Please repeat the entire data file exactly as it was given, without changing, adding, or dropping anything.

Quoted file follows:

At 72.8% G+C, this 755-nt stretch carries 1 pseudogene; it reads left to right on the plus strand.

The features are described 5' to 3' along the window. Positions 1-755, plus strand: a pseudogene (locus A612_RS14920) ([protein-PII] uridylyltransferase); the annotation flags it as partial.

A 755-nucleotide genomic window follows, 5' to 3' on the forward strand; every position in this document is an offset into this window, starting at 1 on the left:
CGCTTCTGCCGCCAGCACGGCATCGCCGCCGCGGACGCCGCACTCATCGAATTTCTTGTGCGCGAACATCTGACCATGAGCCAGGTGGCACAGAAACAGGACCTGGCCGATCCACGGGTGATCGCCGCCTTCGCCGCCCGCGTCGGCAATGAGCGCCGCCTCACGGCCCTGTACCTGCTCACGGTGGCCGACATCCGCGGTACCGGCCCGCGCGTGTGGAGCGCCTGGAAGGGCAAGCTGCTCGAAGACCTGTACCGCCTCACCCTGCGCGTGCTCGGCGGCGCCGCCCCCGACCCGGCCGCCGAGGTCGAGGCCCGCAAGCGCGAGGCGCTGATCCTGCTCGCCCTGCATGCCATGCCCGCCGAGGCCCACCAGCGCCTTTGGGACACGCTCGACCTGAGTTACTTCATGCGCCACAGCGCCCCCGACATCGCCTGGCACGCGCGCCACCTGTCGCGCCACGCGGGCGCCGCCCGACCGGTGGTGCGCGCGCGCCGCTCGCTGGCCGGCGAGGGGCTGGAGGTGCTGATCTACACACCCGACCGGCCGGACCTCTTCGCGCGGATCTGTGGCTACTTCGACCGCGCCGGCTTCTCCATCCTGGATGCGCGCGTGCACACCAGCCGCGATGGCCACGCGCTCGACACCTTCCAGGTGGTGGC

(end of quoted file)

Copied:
At 72.8% G+C, this 755-nt stretch carries 1 pseudogene; it reads left to right on the plus strand.

The features are described 5' to 3' along the window. Positions 1-755, plus strand: a pseudogene (locus A612_RS14920) ([protein-PII] uridylyltransferase); the annotation flags it as partial.

A 755-nucleotide genomic window follows, 5' to 3' on the forward strand; every position in this document is an offset into this window, starting at 1 on the left:
CGCTTCTGCCGCCAGCACGGCATCGCCGCCGCGGACGCCGCACTCATCGAATTTCTTGTGCGCGAACATCTGACCATGAGCCAGGTGGCACAGAAACAGGACCTGGCCGATCCACGGGTGATCGCCGCCTTCGCCGCCCGCGTCGGCAATGAGCGCCGCCTCACGGCCCTGTACCTGCTCACGGTGGCCGACATCCGCGGTACCGGCCCGCGCGTGTGGAGCGCCTGGAAGGGCAAGCTGCTCGAAGACCTGTACCGCCTCACCCTGCGCGTGCTCGGCGGCGCCGCCCCCGACCCGGCCGCCGAGGTCGAGGCCCGCAAGCGCGAGGCGCTGATCCTGCTCGCCCTGCATGCCATGCCCGCCGAGGCCCACCAGCGCCTTTGGGACACGCTCGACCTGAGTTACTTCATGCGCCACAGCGCCCCCGACATCGCCTGGCACGCGCGCCACCTGTCGCGCCACGCGGGCGCCGCCCGACCGGTGGTGCGCGCGCGCCGCTCGCTGGCCGGCGAGGGGCTGGAGGTGCTGATCTACACACCCGACCGGCCGGACCTCTTCGCGCGGATCTGTGGCTACTTCGACCGCGCCGGCTTCTCCATCCTGGATGCGCGCGTGCACACCAGCCGCGATGGCCACGCGCTCGACACCTTCCAGGTGGTGGC